Nuclear Byproducts and Waste

Nuclear wastes are classified according to their activity and lifetime. Some radioactive elements have a half-life of only a few seconds, while others have half-lives of millions or even billions of years, the danger of nuclear waste being inversely proportional to its lifetime (Table 8.5). The longer the half-life of a nucleus, the lower the number of disintegration events per unit of time.

With regard to nuclear waste management, most attention has been focused on high-activity spent nuclear fuels. Nuclear fuel rods are generally present in a commercial reactor for three to four years, during which time they are progressively used up; subsequently they have to be replaced by new rods in order to keep the electricity output constant. Used nuclear fuel is not a waste, however, as it still contains very large amounts of compounds with high energy value: 95% uranium (of which about 1% is 235U) and 1% plutonium. It also contains about 0.1% of actinides (neptunium, americium, curium, etc.) which could eventually be used to produce energy, and 4% of fission products which have no energy potential and are thus considered as waste which must be disposed. Treatment of the used fuel in special facilities in Europe and Japan enables the recycling of unused 235U, and plutonium. It also reduces by the same time the amount of highly radioactive waste produced and allows a better use of natural resources. For political reasons based on fears of nuclear proliferation, the reprocessing of nuclear fuel was banned in the United States in 1977. Despite a lifting of the ban some years later, however, reprocessing was only reconsidered in recent years. Origin-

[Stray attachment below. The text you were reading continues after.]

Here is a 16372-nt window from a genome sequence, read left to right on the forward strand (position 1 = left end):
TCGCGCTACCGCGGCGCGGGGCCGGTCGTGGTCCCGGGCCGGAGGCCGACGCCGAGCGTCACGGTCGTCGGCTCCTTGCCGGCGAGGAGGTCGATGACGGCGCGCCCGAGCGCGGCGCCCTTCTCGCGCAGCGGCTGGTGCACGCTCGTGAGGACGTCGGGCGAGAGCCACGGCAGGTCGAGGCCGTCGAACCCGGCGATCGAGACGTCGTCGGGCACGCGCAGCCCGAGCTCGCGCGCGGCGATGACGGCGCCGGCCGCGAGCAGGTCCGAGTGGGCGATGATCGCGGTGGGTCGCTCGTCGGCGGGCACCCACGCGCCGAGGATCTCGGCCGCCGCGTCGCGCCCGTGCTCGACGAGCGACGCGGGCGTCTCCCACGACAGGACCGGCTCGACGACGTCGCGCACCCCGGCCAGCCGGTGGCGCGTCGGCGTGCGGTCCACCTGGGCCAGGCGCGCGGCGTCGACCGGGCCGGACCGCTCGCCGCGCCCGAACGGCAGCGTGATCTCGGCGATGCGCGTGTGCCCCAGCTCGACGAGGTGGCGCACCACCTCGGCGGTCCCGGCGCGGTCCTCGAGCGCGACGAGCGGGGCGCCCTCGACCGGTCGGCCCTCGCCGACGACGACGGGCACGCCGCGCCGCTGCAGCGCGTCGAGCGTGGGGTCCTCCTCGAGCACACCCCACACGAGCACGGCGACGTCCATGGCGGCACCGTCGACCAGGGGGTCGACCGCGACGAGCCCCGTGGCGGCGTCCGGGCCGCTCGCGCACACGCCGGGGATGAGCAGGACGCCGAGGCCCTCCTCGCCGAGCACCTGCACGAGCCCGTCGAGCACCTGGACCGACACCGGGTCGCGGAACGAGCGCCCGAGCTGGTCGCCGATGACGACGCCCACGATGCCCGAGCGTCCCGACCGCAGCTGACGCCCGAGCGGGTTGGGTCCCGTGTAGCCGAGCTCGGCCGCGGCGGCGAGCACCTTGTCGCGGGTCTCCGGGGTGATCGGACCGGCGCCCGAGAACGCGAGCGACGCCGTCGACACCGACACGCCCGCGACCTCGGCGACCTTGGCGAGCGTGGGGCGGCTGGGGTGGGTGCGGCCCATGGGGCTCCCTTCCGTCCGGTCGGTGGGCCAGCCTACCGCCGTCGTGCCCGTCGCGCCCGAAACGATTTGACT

Table 8.5 Half-lives (years) of some radioactive elements.

Uranium 238

4470 000000

Uranium 235


Neptunium 237


Plutonium 239


Americum 243


Carbon 14


Radium 226


Cesium 137


Strontium 90


Cobalt 60


Phosphorus 30

2.55 min

ally forbidden by fear of nuclear proliferation, reprocessing is now, ironically, the preferred option to destroy stocks of military-grade plutonium by transforming it to usable MOX fuel for nuclear reactors. This enables the generation of energy while simultaneously reducing the amount and toxicity of spent fuels. It was also found to be cheaper than considering plutonium as waste and trying to dispose of it in depositories, such as under the Yucca Mountain in Utah. This facility was designed and built to store nuclear waste safely for at least 10 000 years, but following pressure from groups opposing the disposal of nuclear waste, standards were recently increased by the Environmental Protection Agency (EPA) to a 1 000 000 years guarantee to protect the next 25 000 generations of residents living near the site [86]. However, the underground storage of used nuclear fuel without reprocessing is clearly a waste of energy potential and resources, by placing in the ground toxic materials that would be perfectly useful to generate energy. It is thus not the best approach for nuclear waste management. Having said that, the disposal of nuclear material in specifically chosen underground facilities is feasible, safe for ten thousands of years, and does not involve insurmountable technical difficulties. Furthermore, the small quantities of used nuclear fuel generated each year from a commercial power plant are in the order of only a few tonnes and thus should be easily manageable. Technical solutions also exist for the treatment of all other nuclear wastes. The disposal of nuclear waste has never been an "unsolvable problem", as some antinuclear activists claim and would like us to believe. Rather than technical, the problem is more an ethical and political one. If we were able to build the atomic bomb, we certainly should be able to solve the problems of radioactive byproducts and waste.

In order to reduce the radiotoxicity of used nuclear fuels and make much better use of the uranium resources, reprocessing and the construction of breeder reactors to convert not only 235U but also most of 238U to energy is a preferable solution. The fast neutrons in breeder reactors are also able to brake the highly active minor actinides such as neptunium, americium and curium produced during fission reactions, which contribute (besides plutonium) to most of the radioactivity of the spent nuclear fuel.

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